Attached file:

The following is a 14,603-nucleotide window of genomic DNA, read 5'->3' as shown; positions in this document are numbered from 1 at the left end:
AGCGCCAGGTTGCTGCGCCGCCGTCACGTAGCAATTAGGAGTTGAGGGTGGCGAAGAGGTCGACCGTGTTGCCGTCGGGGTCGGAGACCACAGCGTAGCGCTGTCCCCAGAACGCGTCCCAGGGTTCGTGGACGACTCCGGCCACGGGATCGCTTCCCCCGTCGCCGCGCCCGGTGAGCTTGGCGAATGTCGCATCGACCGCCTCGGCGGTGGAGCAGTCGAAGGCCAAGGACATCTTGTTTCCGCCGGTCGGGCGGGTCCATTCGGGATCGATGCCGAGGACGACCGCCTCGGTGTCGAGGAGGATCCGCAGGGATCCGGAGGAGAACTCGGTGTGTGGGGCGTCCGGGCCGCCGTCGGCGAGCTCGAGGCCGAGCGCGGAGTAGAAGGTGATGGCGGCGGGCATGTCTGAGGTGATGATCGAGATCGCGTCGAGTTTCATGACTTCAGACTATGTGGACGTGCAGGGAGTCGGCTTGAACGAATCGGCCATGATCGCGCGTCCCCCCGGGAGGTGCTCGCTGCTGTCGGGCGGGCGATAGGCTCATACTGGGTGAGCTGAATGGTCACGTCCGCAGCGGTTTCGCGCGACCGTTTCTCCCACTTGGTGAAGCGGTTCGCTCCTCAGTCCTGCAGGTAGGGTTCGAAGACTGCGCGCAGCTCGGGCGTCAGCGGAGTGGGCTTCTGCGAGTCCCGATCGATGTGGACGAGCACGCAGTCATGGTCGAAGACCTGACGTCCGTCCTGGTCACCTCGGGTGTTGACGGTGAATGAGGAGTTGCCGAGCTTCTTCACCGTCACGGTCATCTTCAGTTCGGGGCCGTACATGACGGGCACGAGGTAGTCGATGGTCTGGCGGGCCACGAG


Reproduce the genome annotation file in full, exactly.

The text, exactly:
The following is a 14,603-nucleotide window of genomic DNA, read 5'->3' as shown; positions in this document are numbered from 1 at the left end:
AGCGCCAGGTTGCTGCGCCGCCGTCACGTAGCAATTAGGAGTTGAGGGTGGCGAAGAGGTCGACCGTGTTGCCGTCGGGGTCGGAGACCACAGCGTAGCGCTGTCCCCAGAACGCGTCCCAGGGTTCGTGGACGACTCCGGCCACGGGATCGCTTCCCCCGTCGCCGCGCCCGGTGAGCTTGGCGAATGTCGCATCGACCGCCTCGGCGGTGGAGCAGTCGAAGGCCAAGGACATCTTGTTTCCGCCGGTCGGGCGGGTCCATTCGGGATCGATGCCGAGGACGACCGCCTCGGTGTCGAGGAGGATCCGCAGGGATCCGGAGGAGAACTCGGTGTGTGGGGCGTCCGGGCCGCCGTCGGCGAGCTCGAGGCCGAGCGCGGAGTAGAAGGTGATGGCGGCGGGCATGTCTGAGGTGATGATCGAGATCGCGTCGAGTTTCATGACTTCAGACTATGTGGACGTGCAGGGAGTCGGCTTGAACGAATCGGCCATGATCGCGCGTCCCCCCGGGAGGTGCTCGCTGCTGTCGGGCGGGCGATAGGCTCATACTGGGTGAGCTGAATGGTCACGTCCGCAGCGGTTTCGCGCGACCGTTTCTCCCACTTGGTGAAGCGGTTCGCTCCTCAGTCCTGCAGGTAGGGTTCGAAGACTGCGCGCAGCTCGGGCGTCAGCGGAGTGGGCTTCTGCGAGTCCCGATCGATGTGGACGAGCACGCAGTCATGGTCGAAGACCTGACGTCCGTCCTGGTCACCTCGGGTGTTGACGGTGAATGAGGAGTTGCCGAGCTTCTTCACCGTCACGGTCATCTTCAGTTCGGGGCCGTACATGACGGGCACGAGGTAGTCGATGGTCTGGCGGGCCACGAG